While many associate Juno Beach as a Canadian landing, because the 59th (Newfoundland) Heavy Regiment of Britain’s Royal Artillery did not participate in D-Day, most of the regiment landed in France via Juno Beach. My own grandfather, Samuel Barbour – who served as a Gunner (GNR) in “A” Battery of the 59th Regiment – would have walked on Juno Beach five or six days after D-Day. Along with the regiment, he would later fight through Belgium and into Holland, before being the only Allied heavy artillery to cross the Rhine River into Germany when they were selected to take part in the Battle of the Rhine and the attack on Bremen.
Following the war, my grandfather returned to a more quiet life in Newfoundland as a fishing boat captain. During an annual Remembrance Day service at the local school one year, an English teacher spoke about my grandfather. She said, “Every year on this most special day he dons the blue beret and navy jacket adorned with medals – the recognition of his service, courage and bravery. He and his beloved wife make the journey down the hill to our school. When they arrive, faces wreathed in smiles, they bring a card with a beautiful and thoughtful message of thanks and a gift for our students.”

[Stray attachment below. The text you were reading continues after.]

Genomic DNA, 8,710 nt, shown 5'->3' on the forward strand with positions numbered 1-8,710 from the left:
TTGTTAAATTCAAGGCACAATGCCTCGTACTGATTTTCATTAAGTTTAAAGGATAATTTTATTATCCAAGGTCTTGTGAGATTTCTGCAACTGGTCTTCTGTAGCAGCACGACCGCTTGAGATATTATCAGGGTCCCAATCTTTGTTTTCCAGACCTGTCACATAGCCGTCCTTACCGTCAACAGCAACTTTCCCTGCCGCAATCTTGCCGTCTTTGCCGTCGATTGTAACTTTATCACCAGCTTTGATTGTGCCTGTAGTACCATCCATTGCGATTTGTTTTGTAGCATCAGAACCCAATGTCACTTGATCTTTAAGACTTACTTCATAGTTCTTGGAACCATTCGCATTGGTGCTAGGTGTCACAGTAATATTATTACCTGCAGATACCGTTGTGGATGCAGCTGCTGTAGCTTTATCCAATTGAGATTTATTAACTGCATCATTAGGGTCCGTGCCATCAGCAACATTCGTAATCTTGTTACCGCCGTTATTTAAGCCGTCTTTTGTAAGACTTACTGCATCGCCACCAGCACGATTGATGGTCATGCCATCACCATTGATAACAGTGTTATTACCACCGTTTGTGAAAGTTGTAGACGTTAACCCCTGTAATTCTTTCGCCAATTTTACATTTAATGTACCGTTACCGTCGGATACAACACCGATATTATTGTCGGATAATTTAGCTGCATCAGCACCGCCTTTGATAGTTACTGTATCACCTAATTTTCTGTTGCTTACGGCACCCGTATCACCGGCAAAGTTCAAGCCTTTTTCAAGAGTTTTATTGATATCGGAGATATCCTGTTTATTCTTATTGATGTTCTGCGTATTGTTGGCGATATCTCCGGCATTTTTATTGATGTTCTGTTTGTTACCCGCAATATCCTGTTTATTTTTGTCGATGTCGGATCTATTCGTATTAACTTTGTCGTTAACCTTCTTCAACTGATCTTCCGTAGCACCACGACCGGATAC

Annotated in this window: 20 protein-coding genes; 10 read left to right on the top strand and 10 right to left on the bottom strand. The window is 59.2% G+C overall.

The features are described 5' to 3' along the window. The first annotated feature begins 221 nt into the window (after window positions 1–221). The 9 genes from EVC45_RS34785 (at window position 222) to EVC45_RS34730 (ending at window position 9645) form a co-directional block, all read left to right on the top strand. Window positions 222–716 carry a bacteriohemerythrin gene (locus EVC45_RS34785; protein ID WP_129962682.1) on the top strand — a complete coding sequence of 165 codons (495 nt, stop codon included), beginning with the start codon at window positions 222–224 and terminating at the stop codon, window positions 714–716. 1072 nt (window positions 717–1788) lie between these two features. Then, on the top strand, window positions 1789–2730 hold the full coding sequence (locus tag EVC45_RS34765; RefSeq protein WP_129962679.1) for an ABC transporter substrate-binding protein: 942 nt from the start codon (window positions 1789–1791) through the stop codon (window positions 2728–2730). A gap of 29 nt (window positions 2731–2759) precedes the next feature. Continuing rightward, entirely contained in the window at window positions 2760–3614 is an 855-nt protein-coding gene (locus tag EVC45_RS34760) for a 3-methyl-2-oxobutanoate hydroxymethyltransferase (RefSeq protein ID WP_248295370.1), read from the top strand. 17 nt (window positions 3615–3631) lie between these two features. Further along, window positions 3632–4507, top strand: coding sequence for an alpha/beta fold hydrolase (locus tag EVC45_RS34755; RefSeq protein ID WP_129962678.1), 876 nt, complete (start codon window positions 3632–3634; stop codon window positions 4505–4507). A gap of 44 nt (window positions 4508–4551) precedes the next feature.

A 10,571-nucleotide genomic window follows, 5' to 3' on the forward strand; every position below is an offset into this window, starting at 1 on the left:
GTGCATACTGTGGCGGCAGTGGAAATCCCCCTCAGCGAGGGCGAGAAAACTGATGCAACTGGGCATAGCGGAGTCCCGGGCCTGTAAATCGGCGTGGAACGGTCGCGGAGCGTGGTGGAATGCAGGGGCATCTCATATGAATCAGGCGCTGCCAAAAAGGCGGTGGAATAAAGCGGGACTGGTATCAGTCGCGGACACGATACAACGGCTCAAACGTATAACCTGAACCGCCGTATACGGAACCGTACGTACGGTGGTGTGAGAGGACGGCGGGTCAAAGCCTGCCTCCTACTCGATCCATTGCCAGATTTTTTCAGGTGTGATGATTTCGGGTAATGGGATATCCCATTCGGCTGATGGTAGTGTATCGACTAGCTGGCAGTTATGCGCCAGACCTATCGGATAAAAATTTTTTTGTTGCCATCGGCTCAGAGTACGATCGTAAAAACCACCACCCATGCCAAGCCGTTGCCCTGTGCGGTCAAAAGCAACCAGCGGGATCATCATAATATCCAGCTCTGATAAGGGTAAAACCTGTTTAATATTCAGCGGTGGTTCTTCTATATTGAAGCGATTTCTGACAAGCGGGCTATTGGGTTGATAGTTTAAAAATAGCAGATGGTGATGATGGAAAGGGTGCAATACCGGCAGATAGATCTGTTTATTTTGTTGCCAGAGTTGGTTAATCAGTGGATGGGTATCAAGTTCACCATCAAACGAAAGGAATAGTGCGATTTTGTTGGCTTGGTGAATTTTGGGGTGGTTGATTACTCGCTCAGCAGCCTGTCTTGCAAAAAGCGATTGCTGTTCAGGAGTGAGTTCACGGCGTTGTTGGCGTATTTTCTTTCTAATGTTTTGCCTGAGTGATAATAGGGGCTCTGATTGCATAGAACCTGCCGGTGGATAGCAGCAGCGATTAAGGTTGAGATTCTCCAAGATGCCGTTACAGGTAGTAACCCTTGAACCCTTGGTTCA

This is the second year I have participated in this race to honour and remember my grandfather.